News Archives
August 2003
August 29, 2003
CJ Graphics looted during blackout
TORONTO—An investigation has been launched into a break-and-enter at CJ Graphics during the province-wide power outage of Aug. 14-15. “Various computer equipment was stolen,” said president Jay Mandarino, who declined to comment further, hinting that more information could be available next week.

Communicorp’s Staz goes belly up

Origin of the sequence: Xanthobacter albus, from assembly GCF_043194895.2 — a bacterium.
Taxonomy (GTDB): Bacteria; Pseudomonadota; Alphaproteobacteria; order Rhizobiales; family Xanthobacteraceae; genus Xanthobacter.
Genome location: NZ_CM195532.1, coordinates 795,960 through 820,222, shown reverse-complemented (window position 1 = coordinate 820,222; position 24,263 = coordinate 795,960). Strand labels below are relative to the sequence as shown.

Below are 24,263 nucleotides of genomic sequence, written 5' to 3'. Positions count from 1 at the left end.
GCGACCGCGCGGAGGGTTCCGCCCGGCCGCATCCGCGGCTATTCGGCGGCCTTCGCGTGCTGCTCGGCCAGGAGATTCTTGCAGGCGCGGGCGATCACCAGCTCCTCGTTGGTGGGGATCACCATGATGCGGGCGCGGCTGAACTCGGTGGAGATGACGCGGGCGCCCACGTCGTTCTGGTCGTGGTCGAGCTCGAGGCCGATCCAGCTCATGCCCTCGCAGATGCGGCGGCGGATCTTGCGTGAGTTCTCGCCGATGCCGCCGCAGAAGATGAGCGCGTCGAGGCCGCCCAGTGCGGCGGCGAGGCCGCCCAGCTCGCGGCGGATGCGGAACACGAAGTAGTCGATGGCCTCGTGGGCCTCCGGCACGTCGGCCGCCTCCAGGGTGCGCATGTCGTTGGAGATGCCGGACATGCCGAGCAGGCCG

HAMILTON—Founded by brothers Barry, Bruce and Marty Staz in 1979, full-service printer Staz Communications has been pushed into bankruptcy leaving about 20 staff out of work. Toronto-based parent company Communicorp Corp. announced last week that its primary lender had petitioned the operation into receivership. Communicorp purchased Staz in February 2000 to reduce its concentration in the retail sector and bolster its presence in the western end of the so-called golden horseshoe region around Lake Ontario. Staz had estimated sales of $3.2 million in 1999 prior to Communicorp’s acquisition. Sales last year were about $2.4 million. “One of the reasons we sold [to Communicorp],” said former co-owner and current vice-president of operations Barry Staz, “is that we needed a cash injection to upgrade our equipment.” That never happened, he said, and as a result new presses and a planned move of CTP capability never took place. Most staff were released on Aug. 15. “The competition in this industry has always been stiff but I would say that in the last two or three years, competition has become so severe and fierce that it was tough to make money,” especially on dated equipment, Staz added. “Margins have been so eroded that we were selling for less than we were three or four years ago. It became very difficult to make any money.”